Legends of the Anishinaabe inspire me to create sculptures of vision and strength. My inspirations are also discovered in simple every day experience, my home, barn/studio and natural surrounds has been a great source.
I feel stone is the right medium for I enjoy the challenge, each stone has it’s qualities and flaws. Experience has taught me to appreciate the variety of that I work I select rock for it’s sculptural consistencies and beauty.”
- Duane “Dewey” Goodwin
Duane Goodwin – Artist and Educator
Duane Goodwin is a 2012 Community Spirit Award Honoree with the First Peoples Fund – First Peoples Fund chooses its Community Spirit Award honorees for their commitment to sustaining the cultural values of Native people. For more than 28 years, Stone Sculptor Duane Goodwin has made countless contributions in art education and art appreciation in Bemidji and the Leech Lake Reservation. Melissa Pond, a colleague at LeechLakeTribalCollege where Goodwin teaches, says, “As an artist, Dewey Goodwin demonstrates a gift for creation, storytelling and sharing in his work. His sculptures, in particular, are renowned for their ability to unite both the spirit of the stone and the spirit of the subject.”
Goodwin in the classroom
Leech Lake Tribal College Director of Advancement Kyle Erickson who nominated Goodwin for the award said, “While Dewey is probably best known for his work with stone, he has also taught students at Leech Lake Tribal College about drawing, painting, pottery and a host of traditional Anishinaabe arts and crafts. Students take pride in the works that they create under Dewey’s instruction, and that pride translates into a better self image and better outlook on life.”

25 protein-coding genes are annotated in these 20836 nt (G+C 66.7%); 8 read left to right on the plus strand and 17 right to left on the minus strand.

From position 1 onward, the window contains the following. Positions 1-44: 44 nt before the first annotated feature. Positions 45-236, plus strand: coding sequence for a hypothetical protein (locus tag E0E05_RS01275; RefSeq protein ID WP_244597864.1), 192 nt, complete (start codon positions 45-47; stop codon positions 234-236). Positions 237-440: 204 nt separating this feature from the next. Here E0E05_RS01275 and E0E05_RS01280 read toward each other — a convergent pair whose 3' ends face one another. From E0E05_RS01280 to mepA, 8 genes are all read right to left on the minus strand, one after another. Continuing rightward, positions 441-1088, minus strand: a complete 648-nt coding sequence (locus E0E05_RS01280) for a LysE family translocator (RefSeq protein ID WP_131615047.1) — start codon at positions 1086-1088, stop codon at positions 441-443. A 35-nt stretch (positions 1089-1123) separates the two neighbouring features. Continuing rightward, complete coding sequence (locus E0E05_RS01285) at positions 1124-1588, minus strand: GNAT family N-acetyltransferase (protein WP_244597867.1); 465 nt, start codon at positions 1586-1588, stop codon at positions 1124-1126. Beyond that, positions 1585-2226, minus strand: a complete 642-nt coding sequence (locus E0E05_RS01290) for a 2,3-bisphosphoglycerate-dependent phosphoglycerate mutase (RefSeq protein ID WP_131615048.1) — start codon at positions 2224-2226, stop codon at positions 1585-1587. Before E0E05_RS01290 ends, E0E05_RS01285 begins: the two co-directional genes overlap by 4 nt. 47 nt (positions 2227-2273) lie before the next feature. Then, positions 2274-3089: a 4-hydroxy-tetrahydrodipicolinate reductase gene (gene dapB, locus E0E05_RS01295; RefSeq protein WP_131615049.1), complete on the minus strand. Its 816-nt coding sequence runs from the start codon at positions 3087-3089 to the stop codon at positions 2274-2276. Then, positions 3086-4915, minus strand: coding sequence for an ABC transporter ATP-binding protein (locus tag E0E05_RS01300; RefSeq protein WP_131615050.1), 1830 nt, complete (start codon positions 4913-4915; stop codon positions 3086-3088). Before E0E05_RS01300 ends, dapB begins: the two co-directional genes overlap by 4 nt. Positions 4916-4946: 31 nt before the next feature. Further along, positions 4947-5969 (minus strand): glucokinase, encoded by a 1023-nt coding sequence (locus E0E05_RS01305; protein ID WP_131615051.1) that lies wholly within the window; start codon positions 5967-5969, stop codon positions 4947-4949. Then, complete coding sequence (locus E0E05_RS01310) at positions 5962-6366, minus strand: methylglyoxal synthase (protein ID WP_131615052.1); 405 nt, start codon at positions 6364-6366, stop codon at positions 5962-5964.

Duane Goodwin – International Recognition
Completed sculptures from 2006 symposium – Sacred Bowl by Goodwin before installation (foreground) “Meditation” by Lei Yixin (backgroud)
In 2006 I was selected as one of fourteen carvers to represent at the Minnesota Rocks! International Stone Carving Symposium where carvers from Minnesota, China, Italy, Japan, Germany, Egypt, Africa, Finland and Mexico would congregate.
The magnitude of this experience was inspirational, living and working with master carvers for six weeks was a tremendous opportunity. The education was incredible learning foreign language, cultural values, creative process and carving techniques from the finest carvers in the world.
My sculpture, “Sacred Bowl” created as a part of this symposium, was inspired by a site over looking the ancient Lakota burial grounds on the banks of Mississippi river in MoundsPark, St. Paul. My vision was creating a culturally appropriate monument blending into the landscape, a grandmother holding a offering bowl (sage holder) would evolve to capture the essence of time and beauty.
Sacred Bowl looks onto Native American Burial Mounds on Bluff overlooking Mississippi River.
Native limestone (Dolomite) well known for constructional qualities was determined by stone experts that it would be substantial for the harsh Minnesota climate. Winona Limestone company provided the best quality blocks inspected and cut by professionals at the quarry. Several pieces of Pipestone were also used on the front and back of the sculpture. The installation and dedication would follow in October of 2006.
Hear Duane talk about his work during an interview on KAXE/KBXE Northern Community Radio. He was interviewed by Maggie Montgomery and Robert Saxton on Wednesday, February 5th as a part of the upcoming First Friday Art Walk review for Bemidji and Grand Rapids.